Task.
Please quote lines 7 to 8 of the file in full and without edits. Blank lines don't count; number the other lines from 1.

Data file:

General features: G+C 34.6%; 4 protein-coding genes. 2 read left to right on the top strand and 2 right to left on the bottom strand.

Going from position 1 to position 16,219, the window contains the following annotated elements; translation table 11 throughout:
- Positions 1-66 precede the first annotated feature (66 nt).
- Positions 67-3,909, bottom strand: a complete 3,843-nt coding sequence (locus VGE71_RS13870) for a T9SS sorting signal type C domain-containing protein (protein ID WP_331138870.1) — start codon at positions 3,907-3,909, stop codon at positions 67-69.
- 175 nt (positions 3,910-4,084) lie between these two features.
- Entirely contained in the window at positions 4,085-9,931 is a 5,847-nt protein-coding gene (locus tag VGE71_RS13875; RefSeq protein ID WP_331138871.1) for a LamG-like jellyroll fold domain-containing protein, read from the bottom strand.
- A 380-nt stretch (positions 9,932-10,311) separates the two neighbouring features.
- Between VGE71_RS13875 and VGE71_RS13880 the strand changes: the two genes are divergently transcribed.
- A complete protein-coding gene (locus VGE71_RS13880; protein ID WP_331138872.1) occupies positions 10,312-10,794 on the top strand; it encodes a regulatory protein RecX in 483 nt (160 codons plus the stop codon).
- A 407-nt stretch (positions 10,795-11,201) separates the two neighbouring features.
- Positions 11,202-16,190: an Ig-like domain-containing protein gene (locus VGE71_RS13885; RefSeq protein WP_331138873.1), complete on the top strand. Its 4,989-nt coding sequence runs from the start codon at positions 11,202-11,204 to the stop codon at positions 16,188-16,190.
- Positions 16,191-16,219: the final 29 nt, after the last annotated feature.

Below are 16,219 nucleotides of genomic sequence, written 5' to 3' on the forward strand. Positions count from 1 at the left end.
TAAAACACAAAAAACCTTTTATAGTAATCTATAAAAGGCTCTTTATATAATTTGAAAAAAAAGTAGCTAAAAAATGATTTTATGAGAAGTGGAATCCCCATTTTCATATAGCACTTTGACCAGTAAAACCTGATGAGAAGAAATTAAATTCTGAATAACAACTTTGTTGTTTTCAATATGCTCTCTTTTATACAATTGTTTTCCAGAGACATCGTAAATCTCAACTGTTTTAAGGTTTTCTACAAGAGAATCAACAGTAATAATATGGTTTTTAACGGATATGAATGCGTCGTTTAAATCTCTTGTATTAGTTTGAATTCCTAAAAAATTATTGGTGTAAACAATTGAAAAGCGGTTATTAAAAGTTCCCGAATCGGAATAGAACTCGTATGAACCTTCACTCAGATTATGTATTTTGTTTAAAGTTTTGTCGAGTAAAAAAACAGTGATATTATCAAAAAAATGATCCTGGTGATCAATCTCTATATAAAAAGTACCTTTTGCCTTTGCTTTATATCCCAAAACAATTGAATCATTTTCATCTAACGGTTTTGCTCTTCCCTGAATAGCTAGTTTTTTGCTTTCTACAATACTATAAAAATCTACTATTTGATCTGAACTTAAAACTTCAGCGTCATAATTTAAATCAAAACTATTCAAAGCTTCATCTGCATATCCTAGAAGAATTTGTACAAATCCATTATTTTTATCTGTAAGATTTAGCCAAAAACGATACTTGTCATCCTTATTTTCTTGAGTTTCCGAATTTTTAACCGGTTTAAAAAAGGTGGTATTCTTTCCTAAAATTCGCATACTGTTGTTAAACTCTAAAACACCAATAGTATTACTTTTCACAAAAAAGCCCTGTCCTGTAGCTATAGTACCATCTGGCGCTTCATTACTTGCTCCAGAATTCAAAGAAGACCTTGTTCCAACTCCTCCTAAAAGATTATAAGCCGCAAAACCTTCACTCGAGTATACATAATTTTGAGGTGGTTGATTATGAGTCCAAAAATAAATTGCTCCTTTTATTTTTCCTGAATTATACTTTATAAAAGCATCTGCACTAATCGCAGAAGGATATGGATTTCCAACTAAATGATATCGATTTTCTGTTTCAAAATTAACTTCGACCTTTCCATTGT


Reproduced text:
- A 380-nt stretch (positions 9,932-10,311) separates the two neighbouring features.
- Between VGE71_RS13875 and VGE71_RS13880 the strand changes: the two genes are divergently transcribed.